Audience at a rock concert

The Power of the People

I’m not a photographer (not a good one, anyway), but I’d rather see photos with people in them than without, no matter how exciting the landmark is that I’m shooting. The simple reason is that we make connections to people more so than to inanimate objects.


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That’s where photography and songwriting intersect; both use people as a key ingredient to enjoyment. In good photography, we feel the emotions of the people in the picture, so we ask the subjects to do something simple: we ask them to smile. We hope that the people looking at the photo will, if not smile back, at least feel happy.

And in songwriting, we write about things that we think will generate an emotional connection with the listener. So we write about love, about parties, about friendship and so on. We might write about sad things as well, like the death of a loved one, let’s say, but it’s the same thing: we’re writing about an experience that we all face at one point or another, and we’re hoping for an emotional connection.

Once in a while, however, you want a photo without people, and software exists that can remove people from shots of famous landmarks. Here’s one of the Taj Mahal where the people have been removed by software:

I get a funny feeling when I see that photo, or any other famous landmark where all the people have been removed. There’s something sterile about it, something lonely. For me, part of what makes a shot of a famous landmark meaningful is seeing all the people.

I think about that whenever I think about our jobs as songwriters. It doesn’t matter how clever your lyrics are, how amazing your melody is, how unique your chords are, how flashy the instrumental tracks are — if they aren’t making a connection to people, there’s something sterile about them.

Clever lyrics, amazing melodies, great chords and excellent instrumental tracks are very important. But they’re only important if they support the notion of making a connection to the audience.


Gary EwerWritten by Gary Ewer. Follow Gary on Twitter.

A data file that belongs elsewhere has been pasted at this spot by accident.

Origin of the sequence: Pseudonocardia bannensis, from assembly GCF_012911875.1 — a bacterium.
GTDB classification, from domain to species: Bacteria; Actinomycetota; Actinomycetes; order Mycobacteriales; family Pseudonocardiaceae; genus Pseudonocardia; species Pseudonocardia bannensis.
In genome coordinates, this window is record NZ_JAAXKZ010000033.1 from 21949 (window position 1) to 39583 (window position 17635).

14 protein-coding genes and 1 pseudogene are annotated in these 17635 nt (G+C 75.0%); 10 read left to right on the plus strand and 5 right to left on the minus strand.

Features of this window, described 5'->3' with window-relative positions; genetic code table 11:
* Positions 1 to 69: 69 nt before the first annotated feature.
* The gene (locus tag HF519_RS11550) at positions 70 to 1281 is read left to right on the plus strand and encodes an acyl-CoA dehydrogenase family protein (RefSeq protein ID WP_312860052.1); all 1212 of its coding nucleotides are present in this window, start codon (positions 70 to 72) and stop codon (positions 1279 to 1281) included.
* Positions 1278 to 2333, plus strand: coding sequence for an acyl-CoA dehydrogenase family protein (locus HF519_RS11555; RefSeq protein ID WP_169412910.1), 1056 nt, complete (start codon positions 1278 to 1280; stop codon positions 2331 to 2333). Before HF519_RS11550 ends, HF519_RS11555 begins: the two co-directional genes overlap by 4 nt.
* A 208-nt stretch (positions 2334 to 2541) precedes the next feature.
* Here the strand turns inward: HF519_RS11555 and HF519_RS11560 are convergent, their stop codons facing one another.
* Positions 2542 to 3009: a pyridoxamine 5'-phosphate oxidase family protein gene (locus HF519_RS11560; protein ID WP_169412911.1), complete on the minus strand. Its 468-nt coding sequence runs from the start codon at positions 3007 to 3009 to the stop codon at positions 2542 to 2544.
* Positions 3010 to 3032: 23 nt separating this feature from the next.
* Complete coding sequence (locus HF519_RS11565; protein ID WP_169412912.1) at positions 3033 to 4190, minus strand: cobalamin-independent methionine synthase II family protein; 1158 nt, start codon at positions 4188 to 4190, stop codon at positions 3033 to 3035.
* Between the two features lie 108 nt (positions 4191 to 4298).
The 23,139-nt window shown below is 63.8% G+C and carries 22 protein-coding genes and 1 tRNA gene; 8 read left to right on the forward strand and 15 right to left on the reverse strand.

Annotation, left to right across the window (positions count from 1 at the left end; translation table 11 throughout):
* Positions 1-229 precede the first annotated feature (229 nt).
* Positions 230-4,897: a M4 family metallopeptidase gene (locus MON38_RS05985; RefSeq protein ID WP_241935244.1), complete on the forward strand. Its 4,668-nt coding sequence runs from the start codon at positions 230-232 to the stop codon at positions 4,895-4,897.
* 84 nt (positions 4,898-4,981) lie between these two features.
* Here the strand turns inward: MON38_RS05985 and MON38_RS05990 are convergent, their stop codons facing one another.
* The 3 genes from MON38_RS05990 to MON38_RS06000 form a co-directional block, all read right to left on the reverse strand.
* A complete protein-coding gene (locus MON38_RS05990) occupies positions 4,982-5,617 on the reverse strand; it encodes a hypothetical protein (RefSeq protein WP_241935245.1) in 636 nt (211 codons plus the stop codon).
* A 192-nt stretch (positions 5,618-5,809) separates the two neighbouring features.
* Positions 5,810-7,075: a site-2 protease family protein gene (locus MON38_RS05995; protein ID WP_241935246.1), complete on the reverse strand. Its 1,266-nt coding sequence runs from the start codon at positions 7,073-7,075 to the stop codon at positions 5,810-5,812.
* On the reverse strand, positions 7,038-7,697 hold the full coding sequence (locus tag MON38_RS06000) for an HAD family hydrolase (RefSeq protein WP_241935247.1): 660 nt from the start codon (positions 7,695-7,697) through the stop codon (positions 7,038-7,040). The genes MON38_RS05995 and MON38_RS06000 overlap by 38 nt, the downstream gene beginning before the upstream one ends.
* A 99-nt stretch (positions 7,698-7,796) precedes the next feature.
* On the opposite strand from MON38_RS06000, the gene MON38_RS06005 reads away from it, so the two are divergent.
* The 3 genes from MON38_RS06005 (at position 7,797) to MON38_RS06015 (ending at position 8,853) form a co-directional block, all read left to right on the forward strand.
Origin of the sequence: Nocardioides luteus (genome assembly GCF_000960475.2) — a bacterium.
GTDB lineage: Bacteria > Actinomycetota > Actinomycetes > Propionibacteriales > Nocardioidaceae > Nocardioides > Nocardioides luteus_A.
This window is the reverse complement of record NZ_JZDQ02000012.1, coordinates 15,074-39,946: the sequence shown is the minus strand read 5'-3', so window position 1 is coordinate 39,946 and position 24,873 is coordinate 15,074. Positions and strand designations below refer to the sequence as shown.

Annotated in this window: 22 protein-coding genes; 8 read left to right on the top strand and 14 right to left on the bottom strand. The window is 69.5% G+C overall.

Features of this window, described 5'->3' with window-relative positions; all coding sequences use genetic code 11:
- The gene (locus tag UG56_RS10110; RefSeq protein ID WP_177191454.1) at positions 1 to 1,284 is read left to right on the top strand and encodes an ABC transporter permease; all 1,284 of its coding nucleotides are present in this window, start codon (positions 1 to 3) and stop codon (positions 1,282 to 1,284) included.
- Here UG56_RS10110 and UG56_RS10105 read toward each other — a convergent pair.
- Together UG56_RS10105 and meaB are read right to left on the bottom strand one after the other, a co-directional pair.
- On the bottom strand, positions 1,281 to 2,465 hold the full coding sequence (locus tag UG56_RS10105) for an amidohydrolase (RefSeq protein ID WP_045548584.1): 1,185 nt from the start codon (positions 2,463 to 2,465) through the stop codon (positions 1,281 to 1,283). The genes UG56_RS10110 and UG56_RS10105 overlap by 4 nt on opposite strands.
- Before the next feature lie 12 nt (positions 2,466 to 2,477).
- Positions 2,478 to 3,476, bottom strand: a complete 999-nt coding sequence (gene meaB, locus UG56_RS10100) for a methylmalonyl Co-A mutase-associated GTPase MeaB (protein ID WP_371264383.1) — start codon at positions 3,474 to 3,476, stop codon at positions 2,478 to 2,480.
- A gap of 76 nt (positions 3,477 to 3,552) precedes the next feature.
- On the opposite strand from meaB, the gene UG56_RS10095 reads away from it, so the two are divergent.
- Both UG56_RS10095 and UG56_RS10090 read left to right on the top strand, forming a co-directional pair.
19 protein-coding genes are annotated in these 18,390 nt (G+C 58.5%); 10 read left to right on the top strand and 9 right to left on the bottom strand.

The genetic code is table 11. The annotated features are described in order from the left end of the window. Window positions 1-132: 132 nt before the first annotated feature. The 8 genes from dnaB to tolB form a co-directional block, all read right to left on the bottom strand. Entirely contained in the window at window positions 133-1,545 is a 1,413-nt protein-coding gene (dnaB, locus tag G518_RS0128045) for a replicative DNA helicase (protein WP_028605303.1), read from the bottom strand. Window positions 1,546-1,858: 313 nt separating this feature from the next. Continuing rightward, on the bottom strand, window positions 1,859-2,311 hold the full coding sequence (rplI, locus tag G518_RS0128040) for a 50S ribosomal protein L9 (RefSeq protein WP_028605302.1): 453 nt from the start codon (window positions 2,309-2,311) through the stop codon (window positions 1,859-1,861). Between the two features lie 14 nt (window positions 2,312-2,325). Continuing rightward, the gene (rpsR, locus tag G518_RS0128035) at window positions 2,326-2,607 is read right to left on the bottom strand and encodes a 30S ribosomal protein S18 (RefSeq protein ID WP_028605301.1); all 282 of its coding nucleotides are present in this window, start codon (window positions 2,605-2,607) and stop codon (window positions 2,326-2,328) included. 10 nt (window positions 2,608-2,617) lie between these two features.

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2 Comments

  1. I frequently use a random photo of a person and a situation as a prompt for my song lyrics. For example, I found a photo of a pretty young girl staring out the rear window of a beat up old truck she was driving, and I wanted to know what she was thinking, and where she was going … and why.

  2. Love your blogs Gary! With time these little gems settle into my subconscious and give me a gentle pushes towards writing a song that’s something I can be pleased with that audiences can identify with. Usually I can tell when I have or do not have them, during a performance through observing them as individuals in an audience. Are they tapping their toes keeping time, are they gently swaying in their seats, do they in some cases have their eyes closed listening intently to the lyrics & melody, are they distracted. The way an audience reacts during the song gives good feedback. In some cases it encourages you to be more creative, to give them more insight into those inner feelings that motivated the writing of the that song to begin with. Some might say there is a downside to observing while performing as it might distract you, but I think it shouldn’t really, if you think of it as a conversation in which you are totally involved and for that instant, that moment or so you have the floor.

    Cheers,

    Jim

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